My understanding is that the discrepancy in those two examples comes from our emotional morality engine. If we feel something is wrong in our gut, like killing some innocent stranger to harvest their organs, this is our emotions talking. The emotions do on-the-spot heuristic calculations and thus don't benefit from perfect information.
However, we have an ability to do abstract moral calculations as well, and this is where perfect information helps. It's always going to feel wrong to kill someone in cold blood (hopefully), but if we can justify it like you did with Ozy's plan (when only a single person gets killed), then that's the reason engine talking, and it overrode the emotions.
In my opinion, the value of morality isn't whether it's intrinsically true, but whether we believe it's true. That's because our belief affects our behavior. Thus the value of morality is about how it makes us behave. So arguing over whether Ozy was justified isn't truth seeking in the scientific sense, it's really about establishing whether we should be morally outraged if someone presents a similar situations in the future. (Practically I think morality is similar to economics. We don't argue that higher taxes are more economically true, rather we say it will produce better results. Well, statements of moral truth are really endorsements of moral policy. But for some reason we just don't store it in our head that way.)
So if we apply this perspective to the train track example, perhaps we're OK with it because there's no slippery slope. It's a one-shot example that doesn't open any ugly doors. If we seem to have problems with trains hurtling uncontrolled down tracks, then in the future we can enforce better safety around train tracks to make sure no one is loitering around.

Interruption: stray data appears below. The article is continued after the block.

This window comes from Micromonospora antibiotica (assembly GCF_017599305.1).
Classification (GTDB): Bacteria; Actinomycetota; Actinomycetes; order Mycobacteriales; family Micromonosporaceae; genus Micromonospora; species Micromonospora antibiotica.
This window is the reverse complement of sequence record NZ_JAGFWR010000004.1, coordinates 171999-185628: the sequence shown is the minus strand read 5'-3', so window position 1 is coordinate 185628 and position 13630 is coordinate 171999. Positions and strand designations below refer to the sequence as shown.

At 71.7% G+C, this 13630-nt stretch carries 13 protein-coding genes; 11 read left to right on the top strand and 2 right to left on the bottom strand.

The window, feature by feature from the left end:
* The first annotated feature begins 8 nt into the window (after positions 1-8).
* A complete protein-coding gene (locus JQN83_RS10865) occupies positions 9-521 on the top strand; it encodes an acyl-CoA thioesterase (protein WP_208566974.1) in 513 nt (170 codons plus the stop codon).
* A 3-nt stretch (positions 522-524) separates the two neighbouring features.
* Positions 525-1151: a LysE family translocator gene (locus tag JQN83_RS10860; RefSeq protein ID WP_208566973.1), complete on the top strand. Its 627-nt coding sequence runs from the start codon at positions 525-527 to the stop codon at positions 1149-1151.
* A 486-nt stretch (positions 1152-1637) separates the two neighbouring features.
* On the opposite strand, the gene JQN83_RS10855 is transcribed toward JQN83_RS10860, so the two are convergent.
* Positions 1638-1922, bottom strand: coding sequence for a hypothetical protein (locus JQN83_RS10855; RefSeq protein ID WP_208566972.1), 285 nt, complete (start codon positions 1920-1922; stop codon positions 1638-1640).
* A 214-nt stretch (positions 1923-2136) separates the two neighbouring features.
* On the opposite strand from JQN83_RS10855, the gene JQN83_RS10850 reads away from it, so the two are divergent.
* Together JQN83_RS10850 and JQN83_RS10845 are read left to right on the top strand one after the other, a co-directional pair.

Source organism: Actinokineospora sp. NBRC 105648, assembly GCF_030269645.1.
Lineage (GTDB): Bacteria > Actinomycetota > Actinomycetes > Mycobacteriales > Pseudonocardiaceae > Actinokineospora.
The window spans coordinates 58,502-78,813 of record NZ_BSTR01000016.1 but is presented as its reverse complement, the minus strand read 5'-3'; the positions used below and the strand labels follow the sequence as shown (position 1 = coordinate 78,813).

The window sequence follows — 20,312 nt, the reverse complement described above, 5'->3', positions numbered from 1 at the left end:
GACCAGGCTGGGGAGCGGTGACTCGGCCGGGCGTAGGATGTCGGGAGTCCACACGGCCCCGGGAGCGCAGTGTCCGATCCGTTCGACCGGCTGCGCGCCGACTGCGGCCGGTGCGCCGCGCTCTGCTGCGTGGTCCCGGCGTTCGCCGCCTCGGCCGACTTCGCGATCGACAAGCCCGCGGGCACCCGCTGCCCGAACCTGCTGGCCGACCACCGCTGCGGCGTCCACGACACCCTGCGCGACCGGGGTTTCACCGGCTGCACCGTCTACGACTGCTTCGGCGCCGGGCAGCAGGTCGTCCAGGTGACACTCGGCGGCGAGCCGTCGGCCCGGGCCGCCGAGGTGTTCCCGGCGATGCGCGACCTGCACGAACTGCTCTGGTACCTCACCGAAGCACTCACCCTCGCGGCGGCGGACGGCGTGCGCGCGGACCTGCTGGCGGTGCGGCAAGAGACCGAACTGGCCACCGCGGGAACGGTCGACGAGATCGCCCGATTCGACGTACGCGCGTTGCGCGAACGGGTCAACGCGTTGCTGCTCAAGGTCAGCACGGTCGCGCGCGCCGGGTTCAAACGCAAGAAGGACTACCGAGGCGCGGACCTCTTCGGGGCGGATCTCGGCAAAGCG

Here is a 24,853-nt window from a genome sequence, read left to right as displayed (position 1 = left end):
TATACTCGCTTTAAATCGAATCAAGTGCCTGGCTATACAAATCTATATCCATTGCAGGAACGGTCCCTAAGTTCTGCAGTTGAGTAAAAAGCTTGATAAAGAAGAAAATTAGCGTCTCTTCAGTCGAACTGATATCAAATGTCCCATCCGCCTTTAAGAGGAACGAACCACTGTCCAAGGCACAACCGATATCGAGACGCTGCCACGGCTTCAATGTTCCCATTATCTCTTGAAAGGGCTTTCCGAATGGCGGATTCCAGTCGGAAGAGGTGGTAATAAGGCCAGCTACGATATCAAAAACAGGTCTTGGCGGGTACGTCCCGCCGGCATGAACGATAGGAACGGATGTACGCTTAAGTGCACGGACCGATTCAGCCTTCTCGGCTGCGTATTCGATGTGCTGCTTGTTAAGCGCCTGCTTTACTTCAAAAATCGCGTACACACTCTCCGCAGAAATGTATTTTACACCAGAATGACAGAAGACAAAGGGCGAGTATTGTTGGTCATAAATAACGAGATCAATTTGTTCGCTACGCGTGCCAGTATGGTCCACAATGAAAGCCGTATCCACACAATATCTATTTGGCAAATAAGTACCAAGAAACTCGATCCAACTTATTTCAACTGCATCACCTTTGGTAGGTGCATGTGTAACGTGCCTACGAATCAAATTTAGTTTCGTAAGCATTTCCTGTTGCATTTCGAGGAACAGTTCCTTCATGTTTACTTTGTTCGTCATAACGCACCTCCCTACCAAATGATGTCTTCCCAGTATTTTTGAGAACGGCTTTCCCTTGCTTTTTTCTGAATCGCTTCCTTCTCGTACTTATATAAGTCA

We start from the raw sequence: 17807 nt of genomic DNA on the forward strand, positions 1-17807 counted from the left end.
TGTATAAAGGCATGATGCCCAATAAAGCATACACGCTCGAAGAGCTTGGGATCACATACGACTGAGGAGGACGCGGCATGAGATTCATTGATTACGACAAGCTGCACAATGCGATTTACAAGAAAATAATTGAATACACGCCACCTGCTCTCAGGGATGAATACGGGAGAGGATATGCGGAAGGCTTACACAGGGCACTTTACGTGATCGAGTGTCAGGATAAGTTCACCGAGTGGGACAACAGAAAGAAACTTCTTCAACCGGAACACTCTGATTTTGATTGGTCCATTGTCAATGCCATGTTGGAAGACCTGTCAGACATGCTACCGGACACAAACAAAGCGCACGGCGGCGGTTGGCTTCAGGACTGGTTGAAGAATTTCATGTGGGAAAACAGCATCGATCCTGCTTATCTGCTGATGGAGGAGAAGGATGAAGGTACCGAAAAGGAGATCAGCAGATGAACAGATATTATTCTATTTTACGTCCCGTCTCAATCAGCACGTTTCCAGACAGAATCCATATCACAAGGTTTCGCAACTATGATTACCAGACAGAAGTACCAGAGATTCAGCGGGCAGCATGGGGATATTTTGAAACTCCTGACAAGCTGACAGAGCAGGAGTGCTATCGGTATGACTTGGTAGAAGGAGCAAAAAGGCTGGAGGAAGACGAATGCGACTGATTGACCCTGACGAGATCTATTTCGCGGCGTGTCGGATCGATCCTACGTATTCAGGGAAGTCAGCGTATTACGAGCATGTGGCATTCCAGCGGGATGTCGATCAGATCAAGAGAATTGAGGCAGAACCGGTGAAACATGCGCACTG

But with the organ harvesting example, that opens a hugely ugly door. Who gets harvested, who gets saved? Someone has to make this choice. It's scarey to think that at anytime someone might come knocking with some knives and an icebox. With perfect information, we could see clearly what the social response to a policy like this would be, and my guess is that it wouldn't be good.
Basically what perfect information gives us is perfect modeling of the future (and this could be in a statistical sense as well, i.e. option A has a greater expected number of lives saved than option B). In the book we make assumptions about how perfect this is. But my point with that other post is that using this example to guide us on real-life moral issues won't help much. We don't have Ozy or Dr. M's ability to predict/look into the future. And not to mention, we're very corruptible given enough power. Endorsing a policy to allow someone to kill so many people and then lie to cover it up will always go badly.
EDIT: And let me point out that just because moral calculations get easier with perfect information, that doesn't mean we will all agree. If two people have different ideologies of what the future should look like, perfect information will help each of them independently make decisions that better align with what they want. But what they want will still not agree.
A gentle answer turns away wrath, but a harsh word stirs up anger.